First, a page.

A proposal to introduce new sustainability reporting requirements across the European Union could provide a quantum leap in transparency and accountability among European companies, if accepted, the Global Reporting Initiative said.
The European Commission has adopted a proposal which would require large companies to disclose information on the major economic, environmental, and social impacts of their business as part of their annual reporting cycle.
"The proposal could be the vital catalyst that is needed to usher in a new era of transparency in the largest economic region in the world," Teresa Fogelberg GRI deputy chief executive said.
The proposal contains a ‘report or explain’ approach, requiring companies to provide information on their strategy, results and risks in six key areas - environmental, social and employee-related matters, human rights, anti-corruption and bribery.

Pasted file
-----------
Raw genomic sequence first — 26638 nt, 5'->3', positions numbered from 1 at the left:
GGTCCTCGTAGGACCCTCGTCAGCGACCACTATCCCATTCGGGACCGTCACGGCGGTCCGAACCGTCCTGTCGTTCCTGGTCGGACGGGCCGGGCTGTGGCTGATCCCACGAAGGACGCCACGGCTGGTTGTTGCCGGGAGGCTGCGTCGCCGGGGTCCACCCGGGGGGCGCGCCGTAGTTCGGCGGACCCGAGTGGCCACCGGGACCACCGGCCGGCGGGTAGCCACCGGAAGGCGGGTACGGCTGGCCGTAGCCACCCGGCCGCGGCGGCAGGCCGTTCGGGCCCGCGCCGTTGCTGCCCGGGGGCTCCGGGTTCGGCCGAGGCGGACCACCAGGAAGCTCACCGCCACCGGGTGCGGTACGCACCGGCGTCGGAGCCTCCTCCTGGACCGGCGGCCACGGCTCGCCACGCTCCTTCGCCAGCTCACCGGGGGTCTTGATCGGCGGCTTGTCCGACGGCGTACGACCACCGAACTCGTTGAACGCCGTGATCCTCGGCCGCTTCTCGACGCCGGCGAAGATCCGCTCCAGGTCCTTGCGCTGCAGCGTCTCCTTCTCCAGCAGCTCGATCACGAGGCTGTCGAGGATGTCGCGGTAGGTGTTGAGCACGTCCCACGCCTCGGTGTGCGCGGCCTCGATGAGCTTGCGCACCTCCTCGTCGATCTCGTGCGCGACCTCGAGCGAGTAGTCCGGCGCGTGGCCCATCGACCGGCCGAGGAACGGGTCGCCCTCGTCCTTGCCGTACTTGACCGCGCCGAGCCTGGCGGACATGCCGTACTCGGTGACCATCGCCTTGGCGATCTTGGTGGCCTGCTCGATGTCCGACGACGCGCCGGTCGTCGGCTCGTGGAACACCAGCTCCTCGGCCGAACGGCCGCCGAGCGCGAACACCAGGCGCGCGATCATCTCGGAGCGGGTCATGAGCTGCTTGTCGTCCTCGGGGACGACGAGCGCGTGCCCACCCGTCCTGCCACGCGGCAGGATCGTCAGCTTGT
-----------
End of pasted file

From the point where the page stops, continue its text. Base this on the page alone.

Companies that are already producing a standalone sustainability report using recognized frameworks will be considered to have met the requirements.
At present, fewer than 10 per cent of the largest EU companies regularly produce sustainability reports. Since a ‘report or explain’ policy was implemented in Denmark in 2009, disclosure among large Danish companies has risen to 97 per cent, the GRI announced.
The directive has to be ratified by both the European Parliament and the Council of the European Union under a complicated dual system. It may not be ratified before elections of the European Parliament in June 2014, according to the GRI.